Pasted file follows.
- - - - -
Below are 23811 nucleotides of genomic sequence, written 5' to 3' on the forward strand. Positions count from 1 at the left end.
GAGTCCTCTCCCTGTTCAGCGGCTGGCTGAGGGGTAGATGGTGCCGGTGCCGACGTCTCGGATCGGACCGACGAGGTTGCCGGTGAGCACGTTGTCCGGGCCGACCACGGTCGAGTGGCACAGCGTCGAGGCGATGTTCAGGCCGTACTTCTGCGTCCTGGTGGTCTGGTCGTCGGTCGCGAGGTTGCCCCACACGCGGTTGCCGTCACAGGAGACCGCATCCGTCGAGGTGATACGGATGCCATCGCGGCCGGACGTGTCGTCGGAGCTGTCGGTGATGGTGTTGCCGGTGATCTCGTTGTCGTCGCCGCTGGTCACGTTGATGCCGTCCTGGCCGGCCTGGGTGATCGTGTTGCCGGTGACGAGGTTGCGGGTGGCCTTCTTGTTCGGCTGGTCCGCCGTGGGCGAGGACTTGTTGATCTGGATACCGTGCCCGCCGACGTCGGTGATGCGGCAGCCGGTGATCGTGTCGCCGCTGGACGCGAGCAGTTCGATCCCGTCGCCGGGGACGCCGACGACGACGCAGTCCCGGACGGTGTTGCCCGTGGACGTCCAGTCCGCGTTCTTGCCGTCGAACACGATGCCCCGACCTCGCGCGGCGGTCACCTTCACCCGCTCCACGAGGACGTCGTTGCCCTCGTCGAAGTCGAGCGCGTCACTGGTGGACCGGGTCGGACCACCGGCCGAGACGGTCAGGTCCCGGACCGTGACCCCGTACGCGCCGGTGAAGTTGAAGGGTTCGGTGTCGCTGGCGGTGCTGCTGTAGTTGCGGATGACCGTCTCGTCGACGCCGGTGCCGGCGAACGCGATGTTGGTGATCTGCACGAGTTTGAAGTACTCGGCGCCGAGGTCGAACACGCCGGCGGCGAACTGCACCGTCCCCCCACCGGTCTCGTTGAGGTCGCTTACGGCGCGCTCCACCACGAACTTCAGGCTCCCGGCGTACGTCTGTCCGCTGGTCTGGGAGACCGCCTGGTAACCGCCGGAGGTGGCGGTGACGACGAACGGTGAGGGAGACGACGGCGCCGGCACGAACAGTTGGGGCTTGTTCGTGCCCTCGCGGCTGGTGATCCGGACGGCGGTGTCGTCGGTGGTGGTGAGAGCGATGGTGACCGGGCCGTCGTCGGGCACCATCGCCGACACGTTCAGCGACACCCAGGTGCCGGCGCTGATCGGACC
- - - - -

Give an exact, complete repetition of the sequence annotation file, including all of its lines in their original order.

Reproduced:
Below are 23811 nucleotides of genomic sequence, written 5' to 3' on the forward strand. Positions count from 1 at the left end.
GAGTCCTCTCCCTGTTCAGCGGCTGGCTGAGGGGTAGATGGTGCCGGTGCCGACGTCTCGGATCGGACCGACGAGGTTGCCGGTGAGCACGTTGTCCGGGCCGACCACGGTCGAGTGGCACAGCGTCGAGGCGATGTTCAGGCCGTACTTCTGCGTCCTGGTGGTCTGGTCGTCGGTCGCGAGGTTGCCCCACACGCGGTTGCCGTCACAGGAGACCGCATCCGTCGAGGTGATACGGATGCCATCGCGGCCGGACGTGTCGTCGGAGCTGTCGGTGATGGTGTTGCCGGTGATCTCGTTGTCGTCGCCGCTGGTCACGTTGATGCCGTCCTGGCCGGCCTGGGTGATCGTGTTGCCGGTGACGAGGTTGCGGGTGGCCTTCTTGTTCGGCTGGTCCGCCGTGGGCGAGGACTTGTTGATCTGGATACCGTGCCCGCCGACGTCGGTGATGCGGCAGCCGGTGATCGTGTCGCCGCTGGACGCGAGCAGTTCGATCCCGTCGCCGGGGACGCCGACGACGACGCAGTCCCGGACGGTGTTGCCCGTGGACGTCCAGTCCGCGTTCTTGCCGTCGAACACGATGCCCCGACCTCGCGCGGCGGTCACCTTCACCCGCTCCACGAGGACGTCGTTGCCCTCGTCGAAGTCGAGCGCGTCACTGGTGGACCGGGTCGGACCACCGGCCGAGACGGTCAGGTCCCGGACCGTGACCCCGTACGCGCCGGTGAAGTTGAAGGGTTCGGTGTCGCTGGCGGTGCTGCTGTAGTTGCGGATGACCGTCTCGTCGACGCCGGTGCCGGCGAACGCGATGTTGGTGATCTGCACGAGTTTGAAGTACTCGGCGCCGAGGTCGAACACGCCGGCGGCGAACTGCACCGTCCCCCCACCGGTCTCGTTGAGGTCGCTTACGGCGCGCTCCACCACGAACTTCAGGCTCCCGGCGTACGTCTGTCCGCTGGTCTGGGAGACCGCCTGGTAACCGCCGGAGGTGGCGGTGACGACGAACGGTGAGGGAGACGACGGCGCCGGCACGAACAGTTGGGGCTTGTTCGTGCCCTCGCGGCTGGTGATCCGGACGGCGGTGTCGTCGGTGGTGGTGAGAGCGATGGTGACCGGGCCGTCGTCGGGCACCATCGCCGACACGTTCAGCGACACCCAGGTGCCGGCGCTGATCGGACC